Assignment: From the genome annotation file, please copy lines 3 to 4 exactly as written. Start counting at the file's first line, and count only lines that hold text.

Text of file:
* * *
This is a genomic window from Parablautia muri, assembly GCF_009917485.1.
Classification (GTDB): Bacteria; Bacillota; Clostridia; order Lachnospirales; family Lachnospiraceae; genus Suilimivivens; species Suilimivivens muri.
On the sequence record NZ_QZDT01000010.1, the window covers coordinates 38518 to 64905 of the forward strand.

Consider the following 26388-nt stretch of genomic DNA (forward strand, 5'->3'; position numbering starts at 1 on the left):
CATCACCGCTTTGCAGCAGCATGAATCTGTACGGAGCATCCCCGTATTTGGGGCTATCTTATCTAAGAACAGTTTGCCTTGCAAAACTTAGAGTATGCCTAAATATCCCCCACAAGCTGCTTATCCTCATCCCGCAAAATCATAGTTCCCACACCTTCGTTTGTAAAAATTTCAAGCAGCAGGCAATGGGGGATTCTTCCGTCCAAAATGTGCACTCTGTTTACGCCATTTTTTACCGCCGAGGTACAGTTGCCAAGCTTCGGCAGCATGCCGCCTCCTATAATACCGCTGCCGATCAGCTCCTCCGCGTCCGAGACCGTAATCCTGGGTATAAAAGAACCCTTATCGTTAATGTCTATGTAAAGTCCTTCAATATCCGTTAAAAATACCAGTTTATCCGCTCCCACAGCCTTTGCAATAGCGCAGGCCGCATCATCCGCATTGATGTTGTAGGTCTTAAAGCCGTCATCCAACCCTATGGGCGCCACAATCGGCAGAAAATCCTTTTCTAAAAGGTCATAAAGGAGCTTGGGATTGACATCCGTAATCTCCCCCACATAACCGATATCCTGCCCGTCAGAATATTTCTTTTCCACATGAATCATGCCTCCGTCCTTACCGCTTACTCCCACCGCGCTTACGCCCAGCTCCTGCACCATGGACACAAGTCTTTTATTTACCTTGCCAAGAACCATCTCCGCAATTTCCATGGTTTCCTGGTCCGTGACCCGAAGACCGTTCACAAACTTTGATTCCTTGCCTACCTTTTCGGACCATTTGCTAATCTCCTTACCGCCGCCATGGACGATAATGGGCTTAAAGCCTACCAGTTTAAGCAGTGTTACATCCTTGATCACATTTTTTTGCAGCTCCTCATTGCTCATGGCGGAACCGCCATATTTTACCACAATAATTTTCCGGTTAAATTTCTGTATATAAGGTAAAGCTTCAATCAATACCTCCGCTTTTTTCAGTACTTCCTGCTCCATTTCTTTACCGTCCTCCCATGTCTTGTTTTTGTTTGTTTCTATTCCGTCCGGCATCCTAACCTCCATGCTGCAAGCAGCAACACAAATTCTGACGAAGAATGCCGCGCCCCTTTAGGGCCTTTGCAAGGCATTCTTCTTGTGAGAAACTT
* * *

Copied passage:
On the sequence record NZ_QZDT01000010.1, the window covers coordinates 38518 to 64905 of the forward strand.

Consider the following 26388-nt stretch of genomic DNA (forward strand, 5'->3'; position numbering starts at 1 on the left):